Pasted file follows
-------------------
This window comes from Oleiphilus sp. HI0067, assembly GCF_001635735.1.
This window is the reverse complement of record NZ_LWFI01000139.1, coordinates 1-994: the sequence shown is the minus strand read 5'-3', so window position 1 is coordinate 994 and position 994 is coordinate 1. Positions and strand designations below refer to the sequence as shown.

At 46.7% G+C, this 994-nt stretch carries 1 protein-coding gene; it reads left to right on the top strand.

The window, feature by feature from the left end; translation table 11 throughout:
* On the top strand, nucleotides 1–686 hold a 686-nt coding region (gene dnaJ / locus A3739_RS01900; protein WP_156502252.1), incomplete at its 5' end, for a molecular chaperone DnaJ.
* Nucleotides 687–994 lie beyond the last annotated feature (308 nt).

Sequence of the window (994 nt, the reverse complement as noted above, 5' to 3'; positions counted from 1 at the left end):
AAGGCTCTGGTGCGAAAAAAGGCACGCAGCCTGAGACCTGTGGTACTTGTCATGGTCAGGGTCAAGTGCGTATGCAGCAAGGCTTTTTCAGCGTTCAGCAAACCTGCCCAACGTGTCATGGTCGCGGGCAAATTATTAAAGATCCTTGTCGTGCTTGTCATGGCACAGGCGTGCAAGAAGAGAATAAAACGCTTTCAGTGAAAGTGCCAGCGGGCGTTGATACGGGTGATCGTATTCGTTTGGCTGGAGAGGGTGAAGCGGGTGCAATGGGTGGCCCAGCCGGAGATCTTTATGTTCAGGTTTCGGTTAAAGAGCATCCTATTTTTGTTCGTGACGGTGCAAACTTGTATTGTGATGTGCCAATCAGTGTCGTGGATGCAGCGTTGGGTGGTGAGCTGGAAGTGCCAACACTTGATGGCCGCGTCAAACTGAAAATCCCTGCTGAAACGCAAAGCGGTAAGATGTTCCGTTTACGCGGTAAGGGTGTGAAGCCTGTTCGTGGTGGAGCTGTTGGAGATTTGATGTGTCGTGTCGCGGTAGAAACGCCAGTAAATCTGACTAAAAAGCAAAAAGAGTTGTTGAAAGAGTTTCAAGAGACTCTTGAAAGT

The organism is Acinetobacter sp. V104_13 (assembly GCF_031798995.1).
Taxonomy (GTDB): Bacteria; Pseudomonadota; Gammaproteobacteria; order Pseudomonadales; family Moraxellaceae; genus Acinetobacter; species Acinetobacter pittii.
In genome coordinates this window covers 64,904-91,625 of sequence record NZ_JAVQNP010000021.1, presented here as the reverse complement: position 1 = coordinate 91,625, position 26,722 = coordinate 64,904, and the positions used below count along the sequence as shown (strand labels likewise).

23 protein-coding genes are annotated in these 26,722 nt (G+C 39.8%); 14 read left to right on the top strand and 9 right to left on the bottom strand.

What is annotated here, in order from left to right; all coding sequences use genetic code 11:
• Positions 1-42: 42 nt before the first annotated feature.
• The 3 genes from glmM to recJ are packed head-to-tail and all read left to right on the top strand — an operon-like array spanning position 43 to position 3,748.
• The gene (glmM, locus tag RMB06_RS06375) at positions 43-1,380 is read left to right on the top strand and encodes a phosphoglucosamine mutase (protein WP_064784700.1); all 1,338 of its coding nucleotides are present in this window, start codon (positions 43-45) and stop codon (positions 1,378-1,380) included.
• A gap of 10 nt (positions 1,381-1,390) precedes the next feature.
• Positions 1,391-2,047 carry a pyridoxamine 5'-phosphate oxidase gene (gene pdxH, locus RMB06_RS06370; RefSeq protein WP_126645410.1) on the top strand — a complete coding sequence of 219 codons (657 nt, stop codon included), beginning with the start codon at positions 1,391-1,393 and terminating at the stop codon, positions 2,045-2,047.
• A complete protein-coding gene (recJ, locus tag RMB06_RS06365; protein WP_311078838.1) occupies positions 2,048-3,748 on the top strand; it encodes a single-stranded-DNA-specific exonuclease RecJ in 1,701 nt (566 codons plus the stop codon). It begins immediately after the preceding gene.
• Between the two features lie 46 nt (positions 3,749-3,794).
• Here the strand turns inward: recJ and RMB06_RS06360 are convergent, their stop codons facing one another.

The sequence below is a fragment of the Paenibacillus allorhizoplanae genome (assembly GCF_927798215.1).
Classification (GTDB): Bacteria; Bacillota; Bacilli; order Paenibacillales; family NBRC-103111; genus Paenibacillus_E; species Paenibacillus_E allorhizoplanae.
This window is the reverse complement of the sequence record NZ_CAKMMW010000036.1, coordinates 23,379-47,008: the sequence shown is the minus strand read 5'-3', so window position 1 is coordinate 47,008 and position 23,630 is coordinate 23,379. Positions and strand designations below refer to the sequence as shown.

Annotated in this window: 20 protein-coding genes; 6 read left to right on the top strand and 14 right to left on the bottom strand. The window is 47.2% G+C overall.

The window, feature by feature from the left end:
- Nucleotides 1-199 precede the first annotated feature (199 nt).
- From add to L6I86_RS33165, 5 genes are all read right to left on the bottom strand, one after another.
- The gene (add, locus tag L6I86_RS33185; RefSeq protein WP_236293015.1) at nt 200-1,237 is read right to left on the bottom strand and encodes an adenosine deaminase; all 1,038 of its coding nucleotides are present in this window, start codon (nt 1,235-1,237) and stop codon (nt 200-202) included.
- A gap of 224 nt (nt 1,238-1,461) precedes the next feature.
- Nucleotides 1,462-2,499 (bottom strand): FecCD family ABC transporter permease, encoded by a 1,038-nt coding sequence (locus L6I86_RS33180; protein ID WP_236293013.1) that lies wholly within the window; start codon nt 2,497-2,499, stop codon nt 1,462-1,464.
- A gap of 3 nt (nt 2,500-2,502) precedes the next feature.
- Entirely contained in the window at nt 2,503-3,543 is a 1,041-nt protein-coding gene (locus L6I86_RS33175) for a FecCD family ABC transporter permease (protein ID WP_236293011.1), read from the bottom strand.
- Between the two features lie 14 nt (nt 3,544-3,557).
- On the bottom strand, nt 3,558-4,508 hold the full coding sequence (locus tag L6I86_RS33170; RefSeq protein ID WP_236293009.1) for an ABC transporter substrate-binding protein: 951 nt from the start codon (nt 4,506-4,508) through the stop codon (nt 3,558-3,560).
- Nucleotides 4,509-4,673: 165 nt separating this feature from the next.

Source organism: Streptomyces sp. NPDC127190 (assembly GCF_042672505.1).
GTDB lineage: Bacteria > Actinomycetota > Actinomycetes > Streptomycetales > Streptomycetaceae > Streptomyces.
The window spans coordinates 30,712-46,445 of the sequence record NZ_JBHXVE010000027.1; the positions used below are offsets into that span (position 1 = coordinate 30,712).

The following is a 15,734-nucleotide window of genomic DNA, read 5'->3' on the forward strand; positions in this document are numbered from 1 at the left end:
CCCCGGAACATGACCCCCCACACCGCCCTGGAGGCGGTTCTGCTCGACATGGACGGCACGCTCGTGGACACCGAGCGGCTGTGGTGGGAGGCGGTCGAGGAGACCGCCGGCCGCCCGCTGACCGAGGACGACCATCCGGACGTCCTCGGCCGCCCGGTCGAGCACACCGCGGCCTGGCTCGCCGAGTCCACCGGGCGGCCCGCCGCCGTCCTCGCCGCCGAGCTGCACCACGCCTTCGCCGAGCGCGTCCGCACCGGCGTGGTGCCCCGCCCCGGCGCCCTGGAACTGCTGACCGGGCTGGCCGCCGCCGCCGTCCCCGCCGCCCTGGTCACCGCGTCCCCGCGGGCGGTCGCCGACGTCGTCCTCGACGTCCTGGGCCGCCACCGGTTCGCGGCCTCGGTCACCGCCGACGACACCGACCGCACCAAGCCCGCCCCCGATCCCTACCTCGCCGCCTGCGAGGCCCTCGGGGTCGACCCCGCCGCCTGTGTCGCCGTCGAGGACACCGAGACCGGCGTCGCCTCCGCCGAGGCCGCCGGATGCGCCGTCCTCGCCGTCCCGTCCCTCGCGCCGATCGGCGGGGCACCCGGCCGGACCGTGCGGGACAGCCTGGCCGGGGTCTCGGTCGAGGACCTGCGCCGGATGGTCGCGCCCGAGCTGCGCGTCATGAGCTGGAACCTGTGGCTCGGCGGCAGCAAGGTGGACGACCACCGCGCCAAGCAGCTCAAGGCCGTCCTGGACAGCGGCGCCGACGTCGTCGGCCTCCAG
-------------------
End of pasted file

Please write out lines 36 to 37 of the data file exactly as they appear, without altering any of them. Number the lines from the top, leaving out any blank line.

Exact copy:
- Nucleotides 4,509-4,673: 165 nt separating this feature from the next.

Source organism: Streptomyces sp. NPDC127190 (assembly GCF_042672505.1).